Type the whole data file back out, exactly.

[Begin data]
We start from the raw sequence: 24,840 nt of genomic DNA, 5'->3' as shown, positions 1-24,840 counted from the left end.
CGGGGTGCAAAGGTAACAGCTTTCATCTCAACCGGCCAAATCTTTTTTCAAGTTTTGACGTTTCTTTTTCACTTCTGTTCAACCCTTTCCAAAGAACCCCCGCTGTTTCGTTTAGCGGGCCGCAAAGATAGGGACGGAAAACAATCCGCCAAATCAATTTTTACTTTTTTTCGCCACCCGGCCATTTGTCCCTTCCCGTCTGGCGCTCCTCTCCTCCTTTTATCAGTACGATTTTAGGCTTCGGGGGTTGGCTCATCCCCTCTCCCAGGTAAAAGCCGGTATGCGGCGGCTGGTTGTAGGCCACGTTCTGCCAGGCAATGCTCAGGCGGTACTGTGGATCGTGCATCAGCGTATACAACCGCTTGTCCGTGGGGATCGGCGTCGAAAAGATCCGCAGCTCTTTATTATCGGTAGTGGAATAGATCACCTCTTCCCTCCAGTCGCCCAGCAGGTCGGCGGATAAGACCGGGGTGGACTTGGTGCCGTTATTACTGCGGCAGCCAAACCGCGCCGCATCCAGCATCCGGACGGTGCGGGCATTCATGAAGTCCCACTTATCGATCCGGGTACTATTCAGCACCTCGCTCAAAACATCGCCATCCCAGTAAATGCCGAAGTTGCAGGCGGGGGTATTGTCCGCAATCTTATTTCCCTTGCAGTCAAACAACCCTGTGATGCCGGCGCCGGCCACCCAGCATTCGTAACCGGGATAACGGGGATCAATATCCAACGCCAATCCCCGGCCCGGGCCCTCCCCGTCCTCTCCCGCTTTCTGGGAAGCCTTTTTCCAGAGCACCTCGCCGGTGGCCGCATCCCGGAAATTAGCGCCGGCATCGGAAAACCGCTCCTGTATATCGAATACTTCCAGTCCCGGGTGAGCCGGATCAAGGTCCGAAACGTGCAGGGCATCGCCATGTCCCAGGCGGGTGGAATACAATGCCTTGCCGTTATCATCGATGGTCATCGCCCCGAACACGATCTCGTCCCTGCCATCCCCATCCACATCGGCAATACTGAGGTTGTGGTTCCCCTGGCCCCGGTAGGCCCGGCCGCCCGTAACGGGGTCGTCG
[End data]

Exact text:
We start from the raw sequence: 24,840 nt of genomic DNA, 5'->3' as shown, positions 1-24,840 counted from the left end.
CGGGGTGCAAAGGTAACAGCTTTCATCTCAACCGGCCAAATCTTTTTTCAAGTTTTGACGTTTCTTTTTCACTTCTGTTCAACCCTTTCCAAAGAACCCCCGCTGTTTCGTTTAGCGGGCCGCAAAGATAGGGACGGAAAACAATCCGCCAAATCAATTTTTACTTTTTTTCGCCACCCGGCCATTTGTCCCTTCCCGTCTGGCGCTCCTCTCCTCCTTTTATCAGTACGATTTTAGGCTTCGGGGGTTGGCTCATCCCCTCTCCCAGGTAAAAGCCGGTATGCGGCGGCTGGTTGTAGGCCACGTTCTGCCAGGCAATGCTCAGGCGGTACTGTGGATCGTGCATCAGCGTATACAACCGCTTGTCCGTGGGGATCGGCGTCGAAAAGATCCGCAGCTCTTTATTATCGGTAGTGGAATAGATCACCTCTTCCCTCCAGTCGCCCAGCAGGTCGGCGGATAAGACCGGGGTGGACTTGGTGCCGTTATTACTGCGGCAGCCAAACCGCGCCGCATCCAGCATCCGGACGGTGCGGGCATTCATGAAGTCCCACTTATCGATCCGGGTACTATTCAGCACCTCGCTCAAAACATCGCCATCCCAGTAAATGCCGAAGTTGCAGGCGGGGGTATTGTCCGCAATCTTATTTCCCTTGCAGTCAAACAACCCTGTGATGCCGGCGCCGGCCACCCAGCATTCGTAACCGGGATAACGGGGATCAATATCCAACGCCAATCCCCGGCCCGGGCCCTCCCCGTCCTCTCCCGCTTTCTGGGAAGCCTTTTTCCAGAGCACCTCGCCGGTGGCCGCATCCCGGAAATTAGCGCCGGCATCGGAAAACCGCTCCTGTATATCGAATACTTCCAGTCCCGGGTGAGCCGGATCAAGGTCCGAAACGTGCAGGGCATCGCCATGTCCCAGGCGGGTGGAATACAATGCCTTGCCGTTATCATCGATGGTCATCGCCCCGAACACGATCTCGTCCCTGCCATCCCCATCCACATCGGCAATACTGAGGTTGTGGTTCCCCTGGCCCCGGTAGGCCCGGCCGCCCGTAACGGGGTCGTCG